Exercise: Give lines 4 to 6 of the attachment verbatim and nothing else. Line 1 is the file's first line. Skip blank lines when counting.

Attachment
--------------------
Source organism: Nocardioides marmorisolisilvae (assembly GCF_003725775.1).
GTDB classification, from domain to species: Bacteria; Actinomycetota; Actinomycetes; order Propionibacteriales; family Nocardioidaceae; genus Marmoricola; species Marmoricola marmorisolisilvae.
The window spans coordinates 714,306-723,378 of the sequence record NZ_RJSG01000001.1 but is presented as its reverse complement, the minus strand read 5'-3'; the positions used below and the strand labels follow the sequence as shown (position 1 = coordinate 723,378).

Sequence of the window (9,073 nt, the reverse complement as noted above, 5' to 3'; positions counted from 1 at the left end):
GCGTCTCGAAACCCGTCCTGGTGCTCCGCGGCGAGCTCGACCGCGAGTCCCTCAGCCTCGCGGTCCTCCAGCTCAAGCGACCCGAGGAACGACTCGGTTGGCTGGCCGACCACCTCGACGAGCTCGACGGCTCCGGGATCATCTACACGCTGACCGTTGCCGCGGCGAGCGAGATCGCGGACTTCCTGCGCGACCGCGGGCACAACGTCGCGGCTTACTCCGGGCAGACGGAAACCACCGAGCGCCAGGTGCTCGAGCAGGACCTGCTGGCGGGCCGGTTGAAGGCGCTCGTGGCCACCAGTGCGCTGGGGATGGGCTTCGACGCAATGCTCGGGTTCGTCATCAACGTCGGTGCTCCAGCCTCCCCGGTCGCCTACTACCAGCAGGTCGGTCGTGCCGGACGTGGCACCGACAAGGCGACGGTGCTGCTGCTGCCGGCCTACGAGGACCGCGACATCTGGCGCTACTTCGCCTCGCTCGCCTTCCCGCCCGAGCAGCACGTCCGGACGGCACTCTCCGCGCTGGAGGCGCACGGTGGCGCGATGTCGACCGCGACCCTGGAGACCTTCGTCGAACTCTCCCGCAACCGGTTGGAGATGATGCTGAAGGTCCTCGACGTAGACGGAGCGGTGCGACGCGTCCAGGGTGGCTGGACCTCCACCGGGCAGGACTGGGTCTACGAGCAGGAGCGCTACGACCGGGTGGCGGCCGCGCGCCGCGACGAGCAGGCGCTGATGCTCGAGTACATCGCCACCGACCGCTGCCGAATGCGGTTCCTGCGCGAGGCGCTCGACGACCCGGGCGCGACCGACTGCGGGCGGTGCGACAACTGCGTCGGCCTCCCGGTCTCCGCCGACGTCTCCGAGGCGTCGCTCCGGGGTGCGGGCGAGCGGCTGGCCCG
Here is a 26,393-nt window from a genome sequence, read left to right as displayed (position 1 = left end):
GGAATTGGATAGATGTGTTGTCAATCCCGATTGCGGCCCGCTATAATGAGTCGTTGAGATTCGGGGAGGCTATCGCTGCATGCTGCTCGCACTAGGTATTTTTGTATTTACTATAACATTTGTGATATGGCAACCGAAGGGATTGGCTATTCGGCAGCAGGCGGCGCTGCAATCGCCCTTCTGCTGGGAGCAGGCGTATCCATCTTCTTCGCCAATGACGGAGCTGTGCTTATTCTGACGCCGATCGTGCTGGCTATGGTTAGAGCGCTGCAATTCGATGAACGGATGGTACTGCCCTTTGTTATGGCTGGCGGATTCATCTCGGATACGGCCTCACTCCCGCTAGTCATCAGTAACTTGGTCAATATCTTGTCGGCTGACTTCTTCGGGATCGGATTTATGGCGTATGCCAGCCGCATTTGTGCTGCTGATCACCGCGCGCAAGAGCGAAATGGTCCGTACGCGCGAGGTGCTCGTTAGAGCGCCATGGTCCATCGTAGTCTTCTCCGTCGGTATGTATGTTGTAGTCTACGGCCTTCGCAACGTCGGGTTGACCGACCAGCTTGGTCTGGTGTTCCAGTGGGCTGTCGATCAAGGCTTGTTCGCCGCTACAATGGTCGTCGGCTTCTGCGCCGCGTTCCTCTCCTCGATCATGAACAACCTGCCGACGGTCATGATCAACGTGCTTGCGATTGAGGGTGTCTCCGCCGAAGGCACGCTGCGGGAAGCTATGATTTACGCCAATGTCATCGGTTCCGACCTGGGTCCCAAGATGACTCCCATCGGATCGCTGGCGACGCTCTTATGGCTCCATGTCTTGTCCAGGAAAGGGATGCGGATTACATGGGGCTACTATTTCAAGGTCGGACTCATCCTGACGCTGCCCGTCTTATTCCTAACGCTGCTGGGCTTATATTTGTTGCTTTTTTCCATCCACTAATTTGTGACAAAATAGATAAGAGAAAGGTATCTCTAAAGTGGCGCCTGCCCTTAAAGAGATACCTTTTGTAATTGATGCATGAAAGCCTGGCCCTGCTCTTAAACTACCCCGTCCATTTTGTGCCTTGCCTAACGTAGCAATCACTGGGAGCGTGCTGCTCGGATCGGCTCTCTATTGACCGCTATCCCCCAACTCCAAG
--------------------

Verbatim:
Sequence of the window (9,073 nt, the reverse complement as noted above, 5' to 3'; positions counted from 1 at the left end):
GCGTCTCGAAACCCGTCCTGGTGCTCCGCGGCGAGCTCGACCGCGAGTCCCTCAGCCTCGCGGTCCTCCAGCTCAAGCGACCCGAGGAACGACTCGGTTGGCTGGCCGACCACCTCGACGAGCTCGACGGCTCCGGGATCATCTACACGCTGACCGTTGCCGCGGCGAGCGAGATCGCGGACTTCCTGCGCGACCGCGGGCACAACGTCGCGGCTTACTCCGGGCAGACGGAAACCACCGAGCGCCAGGTGCTCGAGCAGGACCTGCTGGCGGGCCGGTTGAAGGCGCTCGTGGCCACCAGTGCGCTGGGGATGGGCTTCGACGCAATGCTCGGGTTCGTCATCAACGTCGGTGCTCCAGCCTCCCCGGTCGCCTACTACCAGCAGGTCGGTCGTGCCGGACGTGGCACCGACAAGGCGACGGTGCTGCTGCTGCCGGCCTACGAGGACCGCGACATCTGGCGCTACTTCGCCTCGCTCGCCTTCCCGCCCGAGCAGCACGTCCGGACGGCACTCTCCGCGCTGGAGGCGCACGGTGGCGCGATGTCGACCGCGACCCTGGAGACCTTCGTCGAACTCTCCCGCAACCGGTTGGAGATGATGCTGAAGGTCCTCGACGTAGACGGAGCGGTGCGACGCGTCCAGGGTGGCTGGACCTCCACCGGGCAGGACTGGGTCTACGAGCAGGAGCGCTACGACCGGGTGGCGGCCGCGCGCCGCGACGAGCAGGCGCTGATGCTCGAGTACATCGCCACCGACCGCTGCCGAATGCGGTTCCTGCGCGAGGCGCTCGACGACCCGGGCGCGACCGACTGCGGGCGGTGCGACAACTGCGTCGGCCTCCCGGTCTCCGCCGACGTCTCCGAGGCGTCGCTCCGGGGTGCGGGCGAGCGGCTGGCCCG
Here is a 26,393-nt window from a genome sequence, read left to right as displayed (position 1 = left end):